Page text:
Too many PhD’s

Came across this posting about the fact that we keep producing way too many PhD’s via Big Steve.  This paragraph is the crux:

In short, I think academia shares many of the classic elements of a social trap: It is in most faculty members’ and departments’ best interests to recruit a lot of graduate students. Churning out Ph.D.s is one of the major metrics of departmental “success.” Departments need graduate students to teach their classes, and faculty members need them to run their labs. Yet, as in any social trap, when everybody acts in their self-interest, a negative collective outcome ensues. I have served as chair or co-chair of 13 Ph.D. students in my career, a number I’m guessing is typical of most research faculty. Population growth of that magnitude is a Malthusian melt-down in the making and simply isn’t sustainable. We’re not creating enough academic jobs to absorb all those Ph.D.s, and in today’s economy, applied jobs are disappearing as well.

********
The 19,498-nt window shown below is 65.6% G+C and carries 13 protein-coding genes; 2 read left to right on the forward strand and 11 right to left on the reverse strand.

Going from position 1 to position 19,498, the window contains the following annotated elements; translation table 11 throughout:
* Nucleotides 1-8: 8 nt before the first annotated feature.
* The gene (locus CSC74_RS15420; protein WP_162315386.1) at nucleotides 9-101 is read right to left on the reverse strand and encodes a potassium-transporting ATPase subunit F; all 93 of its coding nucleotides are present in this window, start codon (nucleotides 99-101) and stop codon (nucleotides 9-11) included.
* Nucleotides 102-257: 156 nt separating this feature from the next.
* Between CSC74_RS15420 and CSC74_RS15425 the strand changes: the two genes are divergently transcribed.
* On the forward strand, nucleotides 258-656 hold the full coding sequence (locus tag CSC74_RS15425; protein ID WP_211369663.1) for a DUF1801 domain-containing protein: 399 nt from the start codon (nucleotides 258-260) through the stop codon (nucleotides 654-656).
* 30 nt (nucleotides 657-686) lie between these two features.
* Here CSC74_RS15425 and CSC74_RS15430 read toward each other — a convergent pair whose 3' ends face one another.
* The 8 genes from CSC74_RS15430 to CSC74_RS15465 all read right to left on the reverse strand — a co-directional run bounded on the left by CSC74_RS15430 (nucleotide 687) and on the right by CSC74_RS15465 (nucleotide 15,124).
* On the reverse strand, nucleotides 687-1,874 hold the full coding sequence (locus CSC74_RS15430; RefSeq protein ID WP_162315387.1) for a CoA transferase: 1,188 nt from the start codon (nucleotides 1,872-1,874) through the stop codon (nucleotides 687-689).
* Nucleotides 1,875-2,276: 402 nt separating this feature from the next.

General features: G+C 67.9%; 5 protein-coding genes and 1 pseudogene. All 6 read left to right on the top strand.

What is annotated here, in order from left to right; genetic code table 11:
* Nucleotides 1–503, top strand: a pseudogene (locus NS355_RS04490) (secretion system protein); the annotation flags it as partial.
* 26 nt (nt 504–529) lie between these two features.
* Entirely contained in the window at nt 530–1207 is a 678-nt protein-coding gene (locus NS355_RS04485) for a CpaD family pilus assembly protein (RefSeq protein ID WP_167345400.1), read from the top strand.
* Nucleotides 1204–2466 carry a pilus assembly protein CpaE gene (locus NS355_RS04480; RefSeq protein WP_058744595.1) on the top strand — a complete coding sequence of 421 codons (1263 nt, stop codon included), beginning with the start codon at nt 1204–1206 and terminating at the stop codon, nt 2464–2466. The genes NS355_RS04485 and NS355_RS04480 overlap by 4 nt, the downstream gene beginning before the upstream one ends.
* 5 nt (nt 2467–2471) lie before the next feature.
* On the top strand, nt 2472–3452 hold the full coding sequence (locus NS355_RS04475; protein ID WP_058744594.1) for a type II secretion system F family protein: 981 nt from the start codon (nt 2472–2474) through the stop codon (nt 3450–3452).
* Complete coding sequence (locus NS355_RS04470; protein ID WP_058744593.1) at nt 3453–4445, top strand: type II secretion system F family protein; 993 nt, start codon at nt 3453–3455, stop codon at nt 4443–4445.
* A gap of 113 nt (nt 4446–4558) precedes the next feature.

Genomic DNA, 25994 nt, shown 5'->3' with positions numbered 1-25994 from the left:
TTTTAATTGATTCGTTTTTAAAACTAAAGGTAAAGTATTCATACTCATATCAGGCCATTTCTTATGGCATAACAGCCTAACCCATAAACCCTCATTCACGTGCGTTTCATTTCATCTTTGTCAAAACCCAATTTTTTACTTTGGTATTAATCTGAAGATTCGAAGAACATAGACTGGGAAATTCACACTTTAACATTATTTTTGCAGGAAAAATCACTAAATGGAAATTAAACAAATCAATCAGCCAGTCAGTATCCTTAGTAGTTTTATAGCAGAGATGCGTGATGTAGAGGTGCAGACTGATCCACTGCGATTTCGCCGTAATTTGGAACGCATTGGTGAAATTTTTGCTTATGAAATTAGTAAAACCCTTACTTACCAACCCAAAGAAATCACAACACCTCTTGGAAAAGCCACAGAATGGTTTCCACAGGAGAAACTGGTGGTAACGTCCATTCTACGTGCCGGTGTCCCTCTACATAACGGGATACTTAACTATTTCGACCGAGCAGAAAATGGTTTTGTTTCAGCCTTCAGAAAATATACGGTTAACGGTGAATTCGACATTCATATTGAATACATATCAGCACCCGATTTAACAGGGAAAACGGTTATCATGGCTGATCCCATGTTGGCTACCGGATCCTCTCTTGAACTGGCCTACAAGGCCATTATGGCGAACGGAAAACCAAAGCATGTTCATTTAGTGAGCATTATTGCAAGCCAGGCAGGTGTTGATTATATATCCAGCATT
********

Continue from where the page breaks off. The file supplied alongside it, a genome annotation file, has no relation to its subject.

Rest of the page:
I knew far too many smart and talented people in graduate school who were not able to land gainful tenure-track employment that I never recommend pursuing a PhD to all but the very smartest and most motivated undergraduates I teach.  As far as I’m concerned, I have the greatest job in the world and I’m incredibly lucky to have it.  The way the job market it now, I’d be SOL if I was just coming out with a PhD.  Not to mention that tenure-track faculty seem to an ever-declining portion of college faculty.  It’s a great job if you can get it, but right now we are producing way more qualified people for the job than there are positions available.  In short, we’re just setting people up for heartbreak and disappointment.

About Steve Greene
Professor of Political Science at NC State

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